September 2016: Progress in Neurobiology
Valerie A J Block, Erica Pitsch, Peggy Tahir, Bruce A C Cree, Diane D Allen, Jeffrey M Gelfand
OBJECTIVE: To perform a systematic review of studies using remote physical activity monitoring in neurological diseases, highlighting advances and determining gaps. METHODS: Studies were systematically identified in PubMed/MEDLINE, CINAHL and SCOPUS from January 2004 to December 2014 that monitored physical activity for ≥24 hours in adults with neurological diseases. Studies that measured only involuntary motor activity (tremor, seizures), energy expenditure or sleep were excluded...
2016: PloS One
Valentina Arnao, Domenico Di Raimondo, Antonino Tuttolomondo, Antonio Pinto
BACKGROUND: Physical activity has been shown to be associated with reduced risk of coronary heart disease but the same effect seems to be produced in neurological diseases. OBJECTIVE: In this review, we focused on the interplay between physical activity and some neurological conditions (Stroke, dementia, epilepsy, headache, Parkinson' s disease, amyotrophic lateral sclerosis, multiple sclerosis, insomnia, depression and anxiety) with the aim of describing the potential role of physical activity in the prevention of such diseases and the physiological mechanisms involved in these processes...
2016: Current Pharmaceutical Design
Sarah Creer, Pamela Enderby, Simon Judge, Alex John
BACKGROUND: Commissioners and providers require information relating to the number of people requiring a service in order to ensure provision is appropriate and equitable for the population they serve. There is little epidemiological evidence available regarding the prevalence of people who could benefit from augmentative and alternative communication (AAC) in the UK. AIM: To determine the prevalence of people who could benefit from AAC in the UK. METHODS & PROCEDURES: An epidemiological approach was taken to create a new estimate of need: the prevalence of the main medical conditions and specific symptoms leading to the requirement for AAC were identified from the literature and AAC specialists were consulted to estimate the number of people who may require AAC...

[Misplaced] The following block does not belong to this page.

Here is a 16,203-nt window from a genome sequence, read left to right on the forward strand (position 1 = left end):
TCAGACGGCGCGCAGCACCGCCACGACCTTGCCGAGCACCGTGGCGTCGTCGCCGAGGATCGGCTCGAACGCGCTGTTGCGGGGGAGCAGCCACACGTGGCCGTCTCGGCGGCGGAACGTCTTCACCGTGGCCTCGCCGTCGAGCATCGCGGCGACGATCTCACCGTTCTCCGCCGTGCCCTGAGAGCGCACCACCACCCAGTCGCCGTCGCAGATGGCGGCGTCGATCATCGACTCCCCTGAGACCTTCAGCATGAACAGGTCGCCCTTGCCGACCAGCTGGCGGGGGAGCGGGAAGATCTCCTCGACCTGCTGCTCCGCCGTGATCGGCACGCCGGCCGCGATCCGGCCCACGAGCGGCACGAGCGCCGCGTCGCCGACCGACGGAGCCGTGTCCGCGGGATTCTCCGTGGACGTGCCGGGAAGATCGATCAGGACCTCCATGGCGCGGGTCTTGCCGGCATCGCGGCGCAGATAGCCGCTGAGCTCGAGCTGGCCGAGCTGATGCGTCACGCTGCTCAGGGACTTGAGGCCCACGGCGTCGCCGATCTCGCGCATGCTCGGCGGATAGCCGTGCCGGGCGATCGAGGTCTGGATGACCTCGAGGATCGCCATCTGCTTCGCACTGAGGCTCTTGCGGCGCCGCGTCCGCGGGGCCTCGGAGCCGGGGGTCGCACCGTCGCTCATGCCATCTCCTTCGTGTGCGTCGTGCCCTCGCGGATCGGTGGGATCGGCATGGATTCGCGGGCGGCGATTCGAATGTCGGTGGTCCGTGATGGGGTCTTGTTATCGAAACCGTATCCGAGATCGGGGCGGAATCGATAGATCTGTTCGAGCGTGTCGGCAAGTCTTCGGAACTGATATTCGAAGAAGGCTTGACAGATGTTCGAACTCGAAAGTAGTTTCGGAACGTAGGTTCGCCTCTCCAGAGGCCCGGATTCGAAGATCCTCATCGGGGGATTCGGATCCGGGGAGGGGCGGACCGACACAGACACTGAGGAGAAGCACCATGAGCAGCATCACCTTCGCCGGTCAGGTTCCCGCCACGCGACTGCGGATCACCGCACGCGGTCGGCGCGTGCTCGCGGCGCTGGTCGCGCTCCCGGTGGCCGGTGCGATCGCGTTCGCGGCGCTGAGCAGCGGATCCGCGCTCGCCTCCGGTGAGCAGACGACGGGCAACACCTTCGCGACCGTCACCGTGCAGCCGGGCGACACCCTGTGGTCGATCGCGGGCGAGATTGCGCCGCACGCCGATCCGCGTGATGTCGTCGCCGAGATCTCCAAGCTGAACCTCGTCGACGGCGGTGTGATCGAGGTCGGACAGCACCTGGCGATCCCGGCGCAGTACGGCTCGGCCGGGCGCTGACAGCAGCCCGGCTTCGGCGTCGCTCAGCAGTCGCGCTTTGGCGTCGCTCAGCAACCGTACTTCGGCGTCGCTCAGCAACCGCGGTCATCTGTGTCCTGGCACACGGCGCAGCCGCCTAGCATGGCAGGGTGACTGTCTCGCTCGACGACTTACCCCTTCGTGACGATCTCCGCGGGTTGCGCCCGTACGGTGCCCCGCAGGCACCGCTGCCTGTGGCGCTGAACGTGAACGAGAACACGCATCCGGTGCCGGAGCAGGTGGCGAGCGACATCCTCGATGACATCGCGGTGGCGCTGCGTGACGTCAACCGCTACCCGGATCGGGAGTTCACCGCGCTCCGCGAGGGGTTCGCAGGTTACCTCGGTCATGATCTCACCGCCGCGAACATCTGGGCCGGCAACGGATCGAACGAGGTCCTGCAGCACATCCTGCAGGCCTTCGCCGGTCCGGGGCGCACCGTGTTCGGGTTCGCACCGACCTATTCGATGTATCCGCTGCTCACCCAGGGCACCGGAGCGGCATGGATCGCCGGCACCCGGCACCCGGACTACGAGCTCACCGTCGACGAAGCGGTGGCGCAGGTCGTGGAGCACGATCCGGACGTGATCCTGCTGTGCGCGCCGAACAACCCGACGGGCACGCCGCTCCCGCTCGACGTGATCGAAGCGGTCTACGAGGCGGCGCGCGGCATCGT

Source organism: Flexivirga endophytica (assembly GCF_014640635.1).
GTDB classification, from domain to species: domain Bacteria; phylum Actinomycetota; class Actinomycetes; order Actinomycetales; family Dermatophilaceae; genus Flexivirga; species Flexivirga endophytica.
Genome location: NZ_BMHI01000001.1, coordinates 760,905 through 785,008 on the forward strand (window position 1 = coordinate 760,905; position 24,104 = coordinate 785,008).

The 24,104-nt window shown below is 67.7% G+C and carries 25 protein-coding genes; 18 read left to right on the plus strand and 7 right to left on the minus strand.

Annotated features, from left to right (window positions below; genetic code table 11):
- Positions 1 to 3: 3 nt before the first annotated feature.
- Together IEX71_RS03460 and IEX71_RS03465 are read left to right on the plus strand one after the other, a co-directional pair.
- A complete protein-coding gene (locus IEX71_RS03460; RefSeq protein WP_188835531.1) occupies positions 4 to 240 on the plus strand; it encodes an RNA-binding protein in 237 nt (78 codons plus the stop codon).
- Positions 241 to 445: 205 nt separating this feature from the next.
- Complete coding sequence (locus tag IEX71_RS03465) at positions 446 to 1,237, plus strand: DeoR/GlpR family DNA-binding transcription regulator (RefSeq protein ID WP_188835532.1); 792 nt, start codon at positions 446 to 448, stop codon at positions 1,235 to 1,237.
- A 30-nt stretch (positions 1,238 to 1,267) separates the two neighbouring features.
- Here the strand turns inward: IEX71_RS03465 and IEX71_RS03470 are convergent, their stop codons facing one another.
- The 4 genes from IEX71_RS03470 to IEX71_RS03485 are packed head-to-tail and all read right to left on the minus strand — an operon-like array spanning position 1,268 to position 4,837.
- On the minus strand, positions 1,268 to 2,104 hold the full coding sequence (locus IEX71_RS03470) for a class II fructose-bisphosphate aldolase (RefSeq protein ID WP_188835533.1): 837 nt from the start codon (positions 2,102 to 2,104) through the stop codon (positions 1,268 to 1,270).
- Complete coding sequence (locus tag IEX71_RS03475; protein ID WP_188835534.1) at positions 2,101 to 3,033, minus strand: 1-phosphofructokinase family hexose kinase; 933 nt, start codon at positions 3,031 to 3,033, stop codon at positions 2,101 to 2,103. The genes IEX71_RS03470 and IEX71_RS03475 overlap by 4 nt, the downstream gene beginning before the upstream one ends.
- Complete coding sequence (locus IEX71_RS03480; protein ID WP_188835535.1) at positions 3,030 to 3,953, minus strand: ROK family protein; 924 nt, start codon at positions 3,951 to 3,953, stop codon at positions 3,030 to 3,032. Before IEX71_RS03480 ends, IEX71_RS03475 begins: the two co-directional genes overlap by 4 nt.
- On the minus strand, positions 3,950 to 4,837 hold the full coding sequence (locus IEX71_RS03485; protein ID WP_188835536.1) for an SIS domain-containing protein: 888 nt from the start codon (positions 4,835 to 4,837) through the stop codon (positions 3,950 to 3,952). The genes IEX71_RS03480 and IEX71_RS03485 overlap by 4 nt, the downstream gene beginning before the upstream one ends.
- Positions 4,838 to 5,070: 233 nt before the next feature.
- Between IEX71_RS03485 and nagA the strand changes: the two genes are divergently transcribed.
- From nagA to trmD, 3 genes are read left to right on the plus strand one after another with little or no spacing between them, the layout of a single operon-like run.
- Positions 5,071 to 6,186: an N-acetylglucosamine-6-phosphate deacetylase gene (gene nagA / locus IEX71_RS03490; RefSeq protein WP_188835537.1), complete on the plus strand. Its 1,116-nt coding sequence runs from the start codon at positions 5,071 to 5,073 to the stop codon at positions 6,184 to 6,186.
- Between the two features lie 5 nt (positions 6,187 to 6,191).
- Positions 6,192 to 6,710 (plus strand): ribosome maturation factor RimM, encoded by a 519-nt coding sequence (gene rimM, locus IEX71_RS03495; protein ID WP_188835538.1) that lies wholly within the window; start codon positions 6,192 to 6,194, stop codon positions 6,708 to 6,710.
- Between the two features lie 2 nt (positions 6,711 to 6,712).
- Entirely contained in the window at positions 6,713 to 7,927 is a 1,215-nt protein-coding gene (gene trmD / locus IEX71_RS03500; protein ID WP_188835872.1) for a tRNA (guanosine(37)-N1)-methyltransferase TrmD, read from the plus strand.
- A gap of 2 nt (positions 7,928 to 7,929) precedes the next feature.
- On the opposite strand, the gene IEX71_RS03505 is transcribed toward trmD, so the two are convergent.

April 26, 2016: International Journal of Language & Communication Disorders
Gary Null, Luanne Pennesi, Martin Feldman
This group study explored how an intervention of diet and lifestyle, including a vegan diet, fruit and vegetable juicing, nutritional supplements, regular exercise, and destressing techniques, would affect 27 subjects with anxiety, depression, poor memory, dementia, Alzheimer's disease, Parkinson's disease, history of stroke, or multiple sclerosis. Several subjects had overlapping conditions. Videotaped testimonials were obtained describing subjective results. Testimonials stated multiple benefits across all conditions addressed by the study, with subjects often reporting substantial benefits...
March 14, 2016: Journal of Evidence-based Complementary & Alternative Medicine
Kaloyan Kamenov, Maria Cabello, Francisco Félix Caballero, Alarcos Cieza, Carla Sabariego, Alberto Raggi, Marta Anczewska, Tuuli Pitkänen, Jose Luis Ayuso-Mateos
Despite the huge body of research on social support, literature has been primarily focused on its beneficial role for both physical and mental health. It is still unclear why people with mental and neurological disorders experience low levels of social support. The main objective of this study was to explore what are the strongest factors related to social support and how do they interact with each other in neuropsychiatric disorders. The study used cross-sectional data from 722 persons suffering from dementia, depression, epilepsy, migraine, multiple sclerosis, Parkinson's disease, schizophrenia, stroke, and substance use disorders...
2016: PloS One
Jason D Ulrich, David M Holtzman